Monday, November 2, 2020

The media-industrial complex

With the possible exception of access to nuclear codes there’s no greater threat than the media-industrial complex. It’s the commodification of the exchange of information. When you introduce a profit motive into speech it becomes tainted from a negligible to an incalculable degree. Whether it’s a dialogue about morals or objective relaying of factual information in journalistic reporting, a profit motive adds compromise. Some are driven to do the right thing for their own well-being and for social currency. This social currency can also be a compromised form of exchange. 

Much of the mainstream media left long ago from subscription models to advertising models. Television programs then required strict oversight and plotting. Opinions and topics got reduced to bite-size bits of vitriolic information that could be consumed in five minutes between eight commercials. This also means generally a program couldn’t insult the hands that feed them or even their sensibilities. This meant the subjects of adverts could not be criticized, and speech was generally watered down to avoid vulgarity and controversial topics. Eventually this became the online model.

The other aspect to this is social media. Of course it’s not seen as media, but it is. Everyone with a camera has become a citizen journalist. News stories break out on Twitter before legacy media has a chance to cover them. Much can be said over the endless polarization and contention found on said platforms. But this makes sense. In a world where 20 years ago mass communication was non-existent, now people video conference with others halfway around the world regularly, compete with each other in video games, and hangout together in virtual reality as it is monitored under the deafening faps of Mark Zuckerberg. Of course there were meant to be some growing pains during the meeting of the minds of billions of people, a stark contrast of violent opposition before the inevitable homogenization. That’s not even its biggest problem.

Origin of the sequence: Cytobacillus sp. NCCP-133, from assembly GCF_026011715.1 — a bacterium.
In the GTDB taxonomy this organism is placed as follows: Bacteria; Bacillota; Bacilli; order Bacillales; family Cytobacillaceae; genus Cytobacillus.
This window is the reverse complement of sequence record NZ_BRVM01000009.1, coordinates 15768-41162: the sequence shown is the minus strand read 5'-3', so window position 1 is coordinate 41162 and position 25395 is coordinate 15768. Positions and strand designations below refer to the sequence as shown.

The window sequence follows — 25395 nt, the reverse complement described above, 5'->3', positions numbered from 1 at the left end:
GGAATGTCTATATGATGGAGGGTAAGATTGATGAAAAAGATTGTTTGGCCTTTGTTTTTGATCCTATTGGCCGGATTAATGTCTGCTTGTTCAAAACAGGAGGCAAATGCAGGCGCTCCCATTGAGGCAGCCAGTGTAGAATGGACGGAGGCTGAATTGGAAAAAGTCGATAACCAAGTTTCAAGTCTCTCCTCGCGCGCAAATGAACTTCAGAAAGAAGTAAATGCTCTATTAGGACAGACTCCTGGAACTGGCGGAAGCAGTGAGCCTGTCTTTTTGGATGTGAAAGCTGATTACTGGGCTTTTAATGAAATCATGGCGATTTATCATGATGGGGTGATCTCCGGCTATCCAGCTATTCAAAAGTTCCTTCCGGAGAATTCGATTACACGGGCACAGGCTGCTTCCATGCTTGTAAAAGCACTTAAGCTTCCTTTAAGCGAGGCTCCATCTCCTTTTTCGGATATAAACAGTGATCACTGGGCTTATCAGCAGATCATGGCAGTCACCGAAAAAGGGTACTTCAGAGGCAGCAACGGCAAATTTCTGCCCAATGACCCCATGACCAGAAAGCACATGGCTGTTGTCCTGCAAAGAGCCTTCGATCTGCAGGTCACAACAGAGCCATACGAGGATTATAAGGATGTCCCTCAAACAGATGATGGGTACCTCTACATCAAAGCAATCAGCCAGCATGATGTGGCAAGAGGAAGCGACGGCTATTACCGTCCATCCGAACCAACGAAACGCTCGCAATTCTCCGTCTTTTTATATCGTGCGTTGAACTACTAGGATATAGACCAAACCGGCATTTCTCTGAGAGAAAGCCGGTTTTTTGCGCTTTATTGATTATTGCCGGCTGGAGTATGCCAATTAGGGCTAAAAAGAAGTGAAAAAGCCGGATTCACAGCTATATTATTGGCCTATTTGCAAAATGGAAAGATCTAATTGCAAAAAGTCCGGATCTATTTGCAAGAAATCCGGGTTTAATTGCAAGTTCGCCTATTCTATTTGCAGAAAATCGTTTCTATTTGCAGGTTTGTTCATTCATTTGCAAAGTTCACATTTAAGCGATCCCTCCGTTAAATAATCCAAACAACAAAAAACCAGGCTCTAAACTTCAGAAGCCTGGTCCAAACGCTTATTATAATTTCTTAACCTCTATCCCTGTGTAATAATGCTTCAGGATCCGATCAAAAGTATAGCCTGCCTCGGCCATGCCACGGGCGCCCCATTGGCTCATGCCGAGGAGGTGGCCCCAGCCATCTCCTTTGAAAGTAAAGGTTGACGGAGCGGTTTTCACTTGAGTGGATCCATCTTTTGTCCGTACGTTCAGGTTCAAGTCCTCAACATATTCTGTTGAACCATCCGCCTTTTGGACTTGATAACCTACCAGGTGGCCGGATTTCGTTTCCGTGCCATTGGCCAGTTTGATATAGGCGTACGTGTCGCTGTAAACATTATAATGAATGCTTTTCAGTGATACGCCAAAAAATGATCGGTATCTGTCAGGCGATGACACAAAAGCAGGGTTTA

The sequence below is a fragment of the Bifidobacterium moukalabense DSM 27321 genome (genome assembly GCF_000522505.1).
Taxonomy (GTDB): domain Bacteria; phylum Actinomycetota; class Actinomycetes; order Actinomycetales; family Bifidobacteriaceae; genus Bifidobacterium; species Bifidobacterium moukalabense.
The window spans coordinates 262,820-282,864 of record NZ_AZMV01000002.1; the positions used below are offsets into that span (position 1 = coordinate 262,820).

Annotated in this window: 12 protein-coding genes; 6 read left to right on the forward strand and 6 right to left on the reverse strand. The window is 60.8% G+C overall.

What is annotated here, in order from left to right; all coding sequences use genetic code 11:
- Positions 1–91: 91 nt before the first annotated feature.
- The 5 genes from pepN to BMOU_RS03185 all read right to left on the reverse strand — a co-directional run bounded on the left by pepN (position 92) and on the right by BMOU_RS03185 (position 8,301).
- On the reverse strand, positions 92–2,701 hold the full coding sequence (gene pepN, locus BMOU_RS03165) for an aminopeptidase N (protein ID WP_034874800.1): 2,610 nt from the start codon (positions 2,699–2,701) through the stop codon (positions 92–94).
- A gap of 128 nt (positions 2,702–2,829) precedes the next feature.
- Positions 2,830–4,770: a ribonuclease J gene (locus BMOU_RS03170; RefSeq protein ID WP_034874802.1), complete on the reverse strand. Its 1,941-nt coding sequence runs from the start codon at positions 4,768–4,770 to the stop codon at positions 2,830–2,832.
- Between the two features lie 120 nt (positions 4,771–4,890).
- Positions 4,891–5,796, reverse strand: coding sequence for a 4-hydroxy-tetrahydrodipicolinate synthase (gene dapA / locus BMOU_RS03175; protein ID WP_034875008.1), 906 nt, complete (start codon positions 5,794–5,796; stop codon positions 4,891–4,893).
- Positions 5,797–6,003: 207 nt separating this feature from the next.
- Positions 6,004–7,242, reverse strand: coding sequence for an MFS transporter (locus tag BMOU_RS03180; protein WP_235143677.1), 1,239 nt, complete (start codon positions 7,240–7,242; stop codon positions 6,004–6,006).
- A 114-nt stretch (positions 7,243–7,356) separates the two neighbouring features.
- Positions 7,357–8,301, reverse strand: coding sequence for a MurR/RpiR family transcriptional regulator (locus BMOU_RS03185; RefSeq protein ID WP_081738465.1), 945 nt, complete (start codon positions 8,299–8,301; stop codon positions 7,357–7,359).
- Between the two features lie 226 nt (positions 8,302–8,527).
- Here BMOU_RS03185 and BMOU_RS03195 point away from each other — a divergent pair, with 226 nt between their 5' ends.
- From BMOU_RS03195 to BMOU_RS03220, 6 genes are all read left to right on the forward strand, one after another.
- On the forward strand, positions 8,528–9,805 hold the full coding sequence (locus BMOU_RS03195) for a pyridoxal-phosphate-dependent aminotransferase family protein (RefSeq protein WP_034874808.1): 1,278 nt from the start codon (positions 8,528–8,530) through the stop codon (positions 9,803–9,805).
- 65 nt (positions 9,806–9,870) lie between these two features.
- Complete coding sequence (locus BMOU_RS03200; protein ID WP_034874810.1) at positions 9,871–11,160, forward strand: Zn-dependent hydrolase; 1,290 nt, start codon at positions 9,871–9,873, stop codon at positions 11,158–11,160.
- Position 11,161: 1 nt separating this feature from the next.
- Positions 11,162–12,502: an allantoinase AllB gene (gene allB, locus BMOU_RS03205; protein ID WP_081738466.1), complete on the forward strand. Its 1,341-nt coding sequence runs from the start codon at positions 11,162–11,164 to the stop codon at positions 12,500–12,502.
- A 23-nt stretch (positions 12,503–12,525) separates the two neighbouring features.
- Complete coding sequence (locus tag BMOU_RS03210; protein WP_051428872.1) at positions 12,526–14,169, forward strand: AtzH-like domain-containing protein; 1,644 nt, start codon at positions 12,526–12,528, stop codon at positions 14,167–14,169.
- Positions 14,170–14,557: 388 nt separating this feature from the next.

The problem is work life and private life used to be separated. Social media brought about a social credit score, and a literal one in China. What people believe privately, socially, is now under the influence, too. Unbeknownst to many, algorithms are designed to maximize engagement, as social media platforms also exist because of a profit motive in advertising revenue. This leads to polluted opinions that tend to echo chambers and even more far-reaching extremes, and this subsequent vitriolic rage exists in a symbiotic cycle, of personal opinion, citizen journalism, and mainstream media, all driven by the limitless need for revenue generation. These social media monopolies of course have a legal obligation to create profits for their shareholders under the false assumption of infinite growth. This horror is further exacerbated and corrupting by the subliminal use of influencers. 

The things that can be so easily ruined by money can be solved when we value them. Until then I believe we’re in a dangerous fog, clouding our judgment and creating an atmosphere of suspicion and paranoia that pits people against each other. I don’t see an impetus for #integrity to trend or go viral. Generally, that happens after the disaster it could have prevented. 

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